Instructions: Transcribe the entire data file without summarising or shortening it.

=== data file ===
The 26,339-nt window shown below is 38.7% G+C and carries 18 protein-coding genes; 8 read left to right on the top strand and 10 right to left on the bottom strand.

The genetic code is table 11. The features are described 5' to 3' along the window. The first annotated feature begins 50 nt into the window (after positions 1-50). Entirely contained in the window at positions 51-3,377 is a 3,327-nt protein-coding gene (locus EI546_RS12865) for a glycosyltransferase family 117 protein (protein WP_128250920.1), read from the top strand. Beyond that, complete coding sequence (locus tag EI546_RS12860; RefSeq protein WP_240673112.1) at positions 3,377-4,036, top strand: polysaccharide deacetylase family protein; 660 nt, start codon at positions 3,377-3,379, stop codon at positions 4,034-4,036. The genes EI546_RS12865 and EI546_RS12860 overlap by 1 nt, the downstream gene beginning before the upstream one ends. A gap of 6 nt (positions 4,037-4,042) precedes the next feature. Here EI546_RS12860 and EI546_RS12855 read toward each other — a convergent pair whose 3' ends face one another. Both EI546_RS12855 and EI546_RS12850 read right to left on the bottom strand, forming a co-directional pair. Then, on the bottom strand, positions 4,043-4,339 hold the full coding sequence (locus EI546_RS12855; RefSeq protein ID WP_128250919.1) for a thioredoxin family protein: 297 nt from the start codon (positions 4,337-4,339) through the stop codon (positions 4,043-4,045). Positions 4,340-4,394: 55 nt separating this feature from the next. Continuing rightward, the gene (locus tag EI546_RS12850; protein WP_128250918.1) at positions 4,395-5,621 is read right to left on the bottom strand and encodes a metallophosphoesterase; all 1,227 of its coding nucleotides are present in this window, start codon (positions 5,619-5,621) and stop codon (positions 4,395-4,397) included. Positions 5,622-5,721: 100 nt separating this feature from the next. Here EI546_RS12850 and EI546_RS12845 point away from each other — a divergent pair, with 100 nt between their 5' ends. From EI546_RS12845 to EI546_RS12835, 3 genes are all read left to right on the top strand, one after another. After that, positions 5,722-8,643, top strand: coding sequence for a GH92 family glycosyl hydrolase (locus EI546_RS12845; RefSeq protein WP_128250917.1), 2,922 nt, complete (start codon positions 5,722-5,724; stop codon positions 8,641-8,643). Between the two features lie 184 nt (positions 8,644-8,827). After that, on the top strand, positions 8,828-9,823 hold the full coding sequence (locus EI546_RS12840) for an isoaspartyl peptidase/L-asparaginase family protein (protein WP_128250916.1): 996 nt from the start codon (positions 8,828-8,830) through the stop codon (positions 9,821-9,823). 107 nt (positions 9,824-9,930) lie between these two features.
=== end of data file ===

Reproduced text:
The 26,339-nt window shown below is 38.7% G+C and carries 18 protein-coding genes; 8 read left to right on the top strand and 10 right to left on the bottom strand.

The genetic code is table 11. The features are described 5' to 3' along the window. The first annotated feature begins 50 nt into the window (after positions 1-50). Entirely contained in the window at positions 51-3,377 is a 3,327-nt protein-coding gene (locus EI546_RS12865) for a glycosyltransferase family 117 protein (protein WP_128250920.1), read from the top strand. Beyond that, complete coding sequence (locus tag EI546_RS12860; RefSeq protein WP_240673112.1) at positions 3,377-4,036, top strand: polysaccharide deacetylase family protein; 660 nt, start codon at positions 3,377-3,379, stop codon at positions 4,034-4,036. The genes EI546_RS12865 and EI546_RS12860 overlap by 1 nt, the downstream gene beginning before the upstream one ends. A gap of 6 nt (positions 4,037-4,042) precedes the next feature. Here EI546_RS12860 and EI546_RS12855 read toward each other — a convergent pair whose 3' ends face one another. Both EI546_RS12855 and EI546_RS12850 read right to left on the bottom strand, forming a co-directional pair. Then, on the bottom strand, positions 4,043-4,339 hold the full coding sequence (locus EI546_RS12855; RefSeq protein ID WP_128250919.1) for a thioredoxin family protein: 297 nt from the start codon (positions 4,337-4,339) through the stop codon (positions 4,043-4,045). Positions 4,340-4,394: 55 nt separating this feature from the next. Continuing rightward, the gene (locus tag EI546_RS12850; protein WP_128250918.1) at positions 4,395-5,621 is read right to left on the bottom strand and encodes a metallophosphoesterase; all 1,227 of its coding nucleotides are present in this window, start codon (positions 5,619-5,621) and stop codon (positions 4,395-4,397) included. Positions 5,622-5,721: 100 nt separating this feature from the next. Here EI546_RS12850 and EI546_RS12845 point away from each other — a divergent pair, with 100 nt between their 5' ends. From EI546_RS12845 to EI546_RS12835, 3 genes are all read left to right on the top strand, one after another. After that, positions 5,722-8,643, top strand: coding sequence for a GH92 family glycosyl hydrolase (locus EI546_RS12845; RefSeq protein WP_128250917.1), 2,922 nt, complete (start codon positions 5,722-5,724; stop codon positions 8,641-8,643). Between the two features lie 184 nt (positions 8,644-8,827). After that, on the top strand, positions 8,828-9,823 hold the full coding sequence (locus EI546_RS12840) for an isoaspartyl peptidase/L-asparaginase family protein (protein WP_128250916.1): 996 nt from the start codon (positions 8,828-8,830) through the stop codon (positions 9,821-9,823). 107 nt (positions 9,824-9,930) lie between these two features.